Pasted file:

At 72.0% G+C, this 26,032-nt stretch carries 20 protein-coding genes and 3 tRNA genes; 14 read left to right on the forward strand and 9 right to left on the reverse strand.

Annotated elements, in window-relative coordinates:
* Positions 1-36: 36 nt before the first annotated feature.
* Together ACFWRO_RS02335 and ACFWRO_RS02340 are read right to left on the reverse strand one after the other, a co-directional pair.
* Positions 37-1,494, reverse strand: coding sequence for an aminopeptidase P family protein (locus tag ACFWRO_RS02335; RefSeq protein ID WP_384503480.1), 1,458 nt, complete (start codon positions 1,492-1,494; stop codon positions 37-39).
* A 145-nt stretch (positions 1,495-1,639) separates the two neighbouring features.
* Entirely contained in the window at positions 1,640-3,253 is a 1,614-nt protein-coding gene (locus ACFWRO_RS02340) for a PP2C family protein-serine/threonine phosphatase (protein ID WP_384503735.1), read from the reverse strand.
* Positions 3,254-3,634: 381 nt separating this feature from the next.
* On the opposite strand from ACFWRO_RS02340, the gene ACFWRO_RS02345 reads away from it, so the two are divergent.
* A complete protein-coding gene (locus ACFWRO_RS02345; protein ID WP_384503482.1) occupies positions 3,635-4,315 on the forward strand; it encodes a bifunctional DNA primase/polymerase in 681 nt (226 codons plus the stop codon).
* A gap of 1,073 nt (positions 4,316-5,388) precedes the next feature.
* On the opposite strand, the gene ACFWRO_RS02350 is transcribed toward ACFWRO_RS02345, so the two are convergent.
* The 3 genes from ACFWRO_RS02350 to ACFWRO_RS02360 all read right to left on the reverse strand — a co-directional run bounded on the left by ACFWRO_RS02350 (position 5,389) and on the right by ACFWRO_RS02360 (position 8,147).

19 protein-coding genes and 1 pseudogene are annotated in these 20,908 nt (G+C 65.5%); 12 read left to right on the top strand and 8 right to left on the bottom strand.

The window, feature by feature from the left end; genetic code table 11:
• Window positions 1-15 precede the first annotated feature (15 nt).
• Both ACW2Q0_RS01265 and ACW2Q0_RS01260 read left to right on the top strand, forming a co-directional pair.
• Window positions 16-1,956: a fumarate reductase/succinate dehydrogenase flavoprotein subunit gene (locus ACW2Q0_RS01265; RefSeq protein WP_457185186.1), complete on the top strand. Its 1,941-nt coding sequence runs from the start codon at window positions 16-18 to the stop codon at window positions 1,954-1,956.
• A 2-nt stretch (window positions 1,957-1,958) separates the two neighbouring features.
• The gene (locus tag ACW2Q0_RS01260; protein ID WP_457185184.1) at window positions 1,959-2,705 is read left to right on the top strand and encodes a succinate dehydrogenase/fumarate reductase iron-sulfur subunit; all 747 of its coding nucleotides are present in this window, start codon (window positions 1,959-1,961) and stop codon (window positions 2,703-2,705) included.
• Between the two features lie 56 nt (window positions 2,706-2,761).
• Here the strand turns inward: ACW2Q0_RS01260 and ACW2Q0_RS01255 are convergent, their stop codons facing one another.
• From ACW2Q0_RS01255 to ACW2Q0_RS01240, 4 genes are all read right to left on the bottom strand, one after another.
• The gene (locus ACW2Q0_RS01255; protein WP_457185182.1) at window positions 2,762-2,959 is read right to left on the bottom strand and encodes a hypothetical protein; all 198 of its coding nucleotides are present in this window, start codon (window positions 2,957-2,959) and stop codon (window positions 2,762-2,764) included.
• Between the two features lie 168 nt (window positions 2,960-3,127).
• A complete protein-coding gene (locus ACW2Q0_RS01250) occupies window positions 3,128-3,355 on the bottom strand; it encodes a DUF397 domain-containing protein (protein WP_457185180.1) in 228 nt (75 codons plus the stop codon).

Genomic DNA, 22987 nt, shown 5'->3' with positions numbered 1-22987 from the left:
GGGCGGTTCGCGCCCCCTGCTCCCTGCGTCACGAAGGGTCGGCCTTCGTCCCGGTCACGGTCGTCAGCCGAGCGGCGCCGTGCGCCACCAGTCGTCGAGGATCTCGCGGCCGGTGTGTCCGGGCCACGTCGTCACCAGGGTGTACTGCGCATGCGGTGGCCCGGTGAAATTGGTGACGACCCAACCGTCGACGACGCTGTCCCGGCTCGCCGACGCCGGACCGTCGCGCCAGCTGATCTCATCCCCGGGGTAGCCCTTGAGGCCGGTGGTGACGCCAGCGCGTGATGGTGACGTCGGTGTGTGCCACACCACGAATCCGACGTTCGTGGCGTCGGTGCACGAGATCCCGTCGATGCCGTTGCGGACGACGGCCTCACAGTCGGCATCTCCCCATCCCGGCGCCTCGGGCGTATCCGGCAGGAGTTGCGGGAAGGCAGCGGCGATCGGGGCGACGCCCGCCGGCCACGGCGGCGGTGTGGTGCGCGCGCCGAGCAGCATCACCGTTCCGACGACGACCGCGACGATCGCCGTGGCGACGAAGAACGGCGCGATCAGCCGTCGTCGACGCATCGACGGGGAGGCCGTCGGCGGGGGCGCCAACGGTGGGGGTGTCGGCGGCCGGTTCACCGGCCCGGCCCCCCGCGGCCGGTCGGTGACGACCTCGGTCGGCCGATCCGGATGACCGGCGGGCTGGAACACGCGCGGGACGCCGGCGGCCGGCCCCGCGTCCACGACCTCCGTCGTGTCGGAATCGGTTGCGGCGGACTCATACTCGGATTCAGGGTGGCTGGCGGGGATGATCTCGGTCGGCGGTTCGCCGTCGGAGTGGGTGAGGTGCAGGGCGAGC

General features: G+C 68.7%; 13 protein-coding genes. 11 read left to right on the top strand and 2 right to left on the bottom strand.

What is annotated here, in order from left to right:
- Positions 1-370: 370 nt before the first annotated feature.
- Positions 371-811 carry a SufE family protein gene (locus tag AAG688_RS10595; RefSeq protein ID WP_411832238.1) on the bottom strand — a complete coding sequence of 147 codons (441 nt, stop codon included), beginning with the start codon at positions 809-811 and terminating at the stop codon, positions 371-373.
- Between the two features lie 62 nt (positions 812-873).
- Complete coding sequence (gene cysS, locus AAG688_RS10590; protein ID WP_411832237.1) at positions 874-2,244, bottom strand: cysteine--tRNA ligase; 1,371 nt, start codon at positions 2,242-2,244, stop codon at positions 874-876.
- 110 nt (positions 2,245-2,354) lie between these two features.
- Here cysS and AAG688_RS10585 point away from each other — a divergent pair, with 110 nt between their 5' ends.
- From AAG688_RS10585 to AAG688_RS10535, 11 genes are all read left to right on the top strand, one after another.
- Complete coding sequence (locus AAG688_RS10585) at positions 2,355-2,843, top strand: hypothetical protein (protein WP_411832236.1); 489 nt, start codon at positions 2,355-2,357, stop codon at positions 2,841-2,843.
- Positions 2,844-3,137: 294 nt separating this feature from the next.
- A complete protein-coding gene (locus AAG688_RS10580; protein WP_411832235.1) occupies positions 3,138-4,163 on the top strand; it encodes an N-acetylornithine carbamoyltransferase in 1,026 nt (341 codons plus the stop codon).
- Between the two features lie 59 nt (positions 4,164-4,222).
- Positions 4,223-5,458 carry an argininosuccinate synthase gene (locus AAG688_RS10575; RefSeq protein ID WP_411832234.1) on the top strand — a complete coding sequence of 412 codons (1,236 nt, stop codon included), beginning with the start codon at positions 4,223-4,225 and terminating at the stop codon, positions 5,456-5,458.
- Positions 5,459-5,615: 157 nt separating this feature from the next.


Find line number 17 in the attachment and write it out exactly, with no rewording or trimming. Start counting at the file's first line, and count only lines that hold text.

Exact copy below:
• Both ACW2Q0_RS01265 and ACW2Q0_RS01260 read left to right on the top strand, forming a co-directional pair.